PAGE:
It's every bit as great as those legendary high fidelity Lexicon rack-mounted Studio Reverbs - and much more intuitively controllable most ways.
I will most definitely be getting one of these sometime next year - while it will be understudy to the Strymon NightSky for the most part - as that simply does somewhat more.
I've obviously recently just concluded an overview / review of this fabulous slightly otherworldly reverberator. This most certainly is not the right box if you're seeking Pristine CXM 1978 varieties. This is what I call a Character or Ambient Reverb - where each Mode / Voicing is intended to be far more prominent in the mix - versus an always-on background Reverb.
There are some quite distinct and texturally interesting reverse onboard with Arcades Reverb Card - and all of them are usable and musical - but you often need to adapt your playing style to fit those algorithms.
You get 8 Modes onboard :
You get 8 controls - 4 variable digital parameters, and 4 analog parameters - Dry, Wet, Tone and Clock-Rate. And you get 8 Presets which are saved to the Card.
A slightly more unusual and non-vanilla Reverb - which for many will be on supplemental duties versus core. But delivers some very interesting and usable flavours - probably slightly more for the adventurous minded - and doesn't do the straight-up vanilla reverbs like the Strymon NightSky can.
I've always conceptually been a fan of Death by Audio pedals - but some of there very best like this Rooms Reverb and the Evil Filter - come in somewhat awkward outsized enclosures - which knocks them down a peg or two in practical usability.
Nonetheless this is a great new Reverb Workstation with actually a good mix of of rather more vanilla and unusual varieties - with 6 modes in fact onboard :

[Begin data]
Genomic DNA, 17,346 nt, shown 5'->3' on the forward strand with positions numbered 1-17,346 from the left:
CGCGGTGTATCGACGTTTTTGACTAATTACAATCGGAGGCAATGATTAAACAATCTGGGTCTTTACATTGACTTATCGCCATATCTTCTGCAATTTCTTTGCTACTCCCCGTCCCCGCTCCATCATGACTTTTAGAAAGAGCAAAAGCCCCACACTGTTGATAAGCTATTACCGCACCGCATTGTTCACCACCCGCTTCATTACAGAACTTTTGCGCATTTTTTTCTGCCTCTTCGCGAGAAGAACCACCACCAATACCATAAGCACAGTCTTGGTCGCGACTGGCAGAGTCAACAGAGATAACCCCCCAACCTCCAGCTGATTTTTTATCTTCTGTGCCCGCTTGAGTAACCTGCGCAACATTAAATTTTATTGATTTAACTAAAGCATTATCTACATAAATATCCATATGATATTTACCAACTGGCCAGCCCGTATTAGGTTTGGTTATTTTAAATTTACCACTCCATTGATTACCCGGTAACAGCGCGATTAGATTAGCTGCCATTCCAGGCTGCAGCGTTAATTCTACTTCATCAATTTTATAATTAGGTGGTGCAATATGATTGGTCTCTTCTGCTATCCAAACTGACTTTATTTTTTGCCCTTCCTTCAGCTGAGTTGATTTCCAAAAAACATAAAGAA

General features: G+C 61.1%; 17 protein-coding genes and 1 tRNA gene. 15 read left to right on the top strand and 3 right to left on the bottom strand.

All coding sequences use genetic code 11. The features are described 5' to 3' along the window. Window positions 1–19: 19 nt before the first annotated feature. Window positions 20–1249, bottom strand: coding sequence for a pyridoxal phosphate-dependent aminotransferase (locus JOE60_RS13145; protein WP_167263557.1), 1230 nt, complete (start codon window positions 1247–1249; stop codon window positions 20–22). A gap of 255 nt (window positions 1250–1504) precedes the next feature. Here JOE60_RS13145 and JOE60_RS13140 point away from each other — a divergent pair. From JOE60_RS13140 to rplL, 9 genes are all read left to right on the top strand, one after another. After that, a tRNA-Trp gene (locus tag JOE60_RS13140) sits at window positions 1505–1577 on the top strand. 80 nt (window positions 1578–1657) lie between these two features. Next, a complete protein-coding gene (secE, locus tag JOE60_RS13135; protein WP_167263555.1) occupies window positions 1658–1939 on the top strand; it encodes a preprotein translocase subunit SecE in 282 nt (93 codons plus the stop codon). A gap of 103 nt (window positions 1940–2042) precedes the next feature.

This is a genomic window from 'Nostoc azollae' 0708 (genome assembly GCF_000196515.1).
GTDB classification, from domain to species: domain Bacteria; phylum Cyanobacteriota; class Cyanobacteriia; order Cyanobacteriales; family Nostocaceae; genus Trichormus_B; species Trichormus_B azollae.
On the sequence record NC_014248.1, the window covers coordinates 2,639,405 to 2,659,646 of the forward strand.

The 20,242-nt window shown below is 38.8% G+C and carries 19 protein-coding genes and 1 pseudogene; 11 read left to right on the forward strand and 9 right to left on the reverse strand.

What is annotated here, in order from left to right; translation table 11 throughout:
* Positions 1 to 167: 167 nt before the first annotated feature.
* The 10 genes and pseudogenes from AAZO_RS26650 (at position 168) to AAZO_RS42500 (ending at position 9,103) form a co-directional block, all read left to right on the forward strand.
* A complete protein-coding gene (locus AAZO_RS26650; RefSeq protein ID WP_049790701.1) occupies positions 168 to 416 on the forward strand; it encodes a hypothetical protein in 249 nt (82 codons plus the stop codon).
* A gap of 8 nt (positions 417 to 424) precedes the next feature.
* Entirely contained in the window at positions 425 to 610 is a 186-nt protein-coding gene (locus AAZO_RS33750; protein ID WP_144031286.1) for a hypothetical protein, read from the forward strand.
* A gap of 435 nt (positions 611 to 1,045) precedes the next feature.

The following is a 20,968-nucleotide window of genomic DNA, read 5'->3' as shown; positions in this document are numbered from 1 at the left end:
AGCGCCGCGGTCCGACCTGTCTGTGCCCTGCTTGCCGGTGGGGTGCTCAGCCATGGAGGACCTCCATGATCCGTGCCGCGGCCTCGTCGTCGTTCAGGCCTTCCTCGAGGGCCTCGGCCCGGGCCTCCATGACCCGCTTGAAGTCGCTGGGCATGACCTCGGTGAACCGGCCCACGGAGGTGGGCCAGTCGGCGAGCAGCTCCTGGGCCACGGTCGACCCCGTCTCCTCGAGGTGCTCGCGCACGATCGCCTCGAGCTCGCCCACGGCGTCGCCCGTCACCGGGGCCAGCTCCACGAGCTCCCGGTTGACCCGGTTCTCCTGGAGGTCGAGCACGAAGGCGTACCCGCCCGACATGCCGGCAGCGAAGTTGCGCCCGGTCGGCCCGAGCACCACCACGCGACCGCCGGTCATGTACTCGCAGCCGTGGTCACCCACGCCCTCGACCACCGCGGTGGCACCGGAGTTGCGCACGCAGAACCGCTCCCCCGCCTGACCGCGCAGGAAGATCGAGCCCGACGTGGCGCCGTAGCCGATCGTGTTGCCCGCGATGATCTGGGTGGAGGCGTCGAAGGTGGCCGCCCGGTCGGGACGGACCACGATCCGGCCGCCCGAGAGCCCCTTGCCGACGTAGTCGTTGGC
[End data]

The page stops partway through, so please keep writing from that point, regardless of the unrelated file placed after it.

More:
You get 8 controls - 5 Primary - Time, Frequency, Depth, Dry, FX Volume, and 3 Secondary - Frequency, Depth and Time - which are activated by the second Alt footswitch.
So some cool modes and clever controls onboard - but alas loses some point through lack of presets.
I've already mentioned that I regret I didn't get as much time with the unit as I would have liked - as I was so excited by the new Strymon NightSky - I just had to get that into the chain as quickly as possible - as a result I didn't get fully under the skin of this pedal as such - while I enjoyed it enormously while in active rotation. Although some of those mini controls are a little fiddly in daily use - and what seems clear on the blown up picture of the pedal is somewhat a lot more obscure with relatively tiny writing - when operating in somewhat low light. You almost need a magnifying glass to see what's what - or at least I do!
Nonetheless this is a tremendous far-ranging and extended proper Dual-Channel Reverb Workstation with actually no less that 29 Reverb Modes across 12 Engine Types (2-3 Modes per Engine). It's one of only 3 parallel Dual Channel Reverbs - alongside the Boss RV-500 and Source Audio Ventris - as far as I'm aware.
Its 12 Engines are :
You have 11 further controls including Param 1 & 2, Expression Mode, Momentary Mode, Tails, Function/Alt, Mode (Sub-mode 1-3), FX Level/Inf Level, Predelay / Send Lvl, Time / Lo-FI and Tone / Tide. Where each mode can be adjusted for Lo-Fi output and Tide Stereo Ambience. It actually probably works well enough with just the 2 footswitches, but is better utilised with an external 3-footswitch add on - where I've found the GFI Triple Switch to be the most compact and usable format.
This is such a hugely capable unit and so tiny relative to its process - and actually very well priced to. I've recommended this to several people - and it's truly a really high quality Reverb Workstation with more functionality and features on tap than most. The algorithms aren't quite as pristine as the CXM 1978 - but they are all really high quality.
An actually very decent multi-variable Reverb based around Eventide's immense Blackhole Algorithm - as first appeared on the Space Reverb Workstation - and is onboard the H9 Max too. So for H9 Max owners something of a surplus requirement as we already have all that goodness.
In this format though - which is well priced - you get the most variability from that single algorithm - courtesy of 6 controls knobs plus alt button and secondary parameters and 5 onboard presets.
The parameter controls being Mix, Gravity / Delay, Feedback / Q, Size / Depth, Lo / Rate, and Hi / Out Lvl. So it's actually rather simply to use and for maximum impact. In this scale of tings though this is possibly the most vanilla in many ways and one of the least versatile overall. That said the Blackhole Algorithm is a Magnificent Classic of the type - and this gives relatively easy access to that in a very handy and relatively compact form factor.